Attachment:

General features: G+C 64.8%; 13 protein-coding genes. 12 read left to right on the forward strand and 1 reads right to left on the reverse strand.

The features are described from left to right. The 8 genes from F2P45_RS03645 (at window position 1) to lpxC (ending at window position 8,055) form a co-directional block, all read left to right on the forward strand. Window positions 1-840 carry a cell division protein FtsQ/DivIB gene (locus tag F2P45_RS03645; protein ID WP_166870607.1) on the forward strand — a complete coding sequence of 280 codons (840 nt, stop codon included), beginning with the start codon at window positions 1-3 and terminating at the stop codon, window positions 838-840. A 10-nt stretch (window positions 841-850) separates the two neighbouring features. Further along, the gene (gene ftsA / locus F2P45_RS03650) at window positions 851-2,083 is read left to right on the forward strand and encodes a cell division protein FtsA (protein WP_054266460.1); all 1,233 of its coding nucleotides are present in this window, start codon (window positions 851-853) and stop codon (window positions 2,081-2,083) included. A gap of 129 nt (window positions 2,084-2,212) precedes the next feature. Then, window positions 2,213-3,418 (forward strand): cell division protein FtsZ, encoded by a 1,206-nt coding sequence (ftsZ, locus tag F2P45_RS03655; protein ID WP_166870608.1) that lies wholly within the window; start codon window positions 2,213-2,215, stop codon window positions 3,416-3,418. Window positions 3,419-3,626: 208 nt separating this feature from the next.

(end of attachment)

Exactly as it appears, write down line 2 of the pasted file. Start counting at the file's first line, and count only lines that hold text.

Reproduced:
The features are described from left to right. The 8 genes from F2P45_RS03645 (at window position 1) to lpxC (ending at window position 8,055) form a co-directional block, all read left to right on the forward strand. Window positions 1-840 carry a cell division protein FtsQ/DivIB gene (locus tag F2P45_RS03645; protein ID WP_166870607.1) on the forward strand — a complete coding sequence of 280 codons (840 nt, stop codon included), beginning with the start codon at window positions 1-3 and terminating at the stop codon, window positions 838-840. A 10-nt stretch (window positions 841-850) separates the two neighbouring features. Further along, the gene (gene ftsA / locus F2P45_RS03650) at window positions 851-2,083 is read left to right on the forward strand and encodes a cell division protein FtsA (protein WP_054266460.1); all 1,233 of its coding nucleotides are present in this window, start codon (window positions 851-853) and stop codon (window positions 2,081-2,083) included. A gap of 129 nt (window positions 2,084-2,212) precedes the next feature. Then, window positions 2,213-3,418 (forward strand): cell division protein FtsZ, encoded by a 1,206-nt coding sequence (ftsZ, locus tag F2P45_RS03655; protein ID WP_166870608.1) that lies wholly within the window; start codon window positions 2,213-2,215, stop codon window positions 3,416-3,418. Window positions 3,419-3,626: 208 nt separating this feature from the next.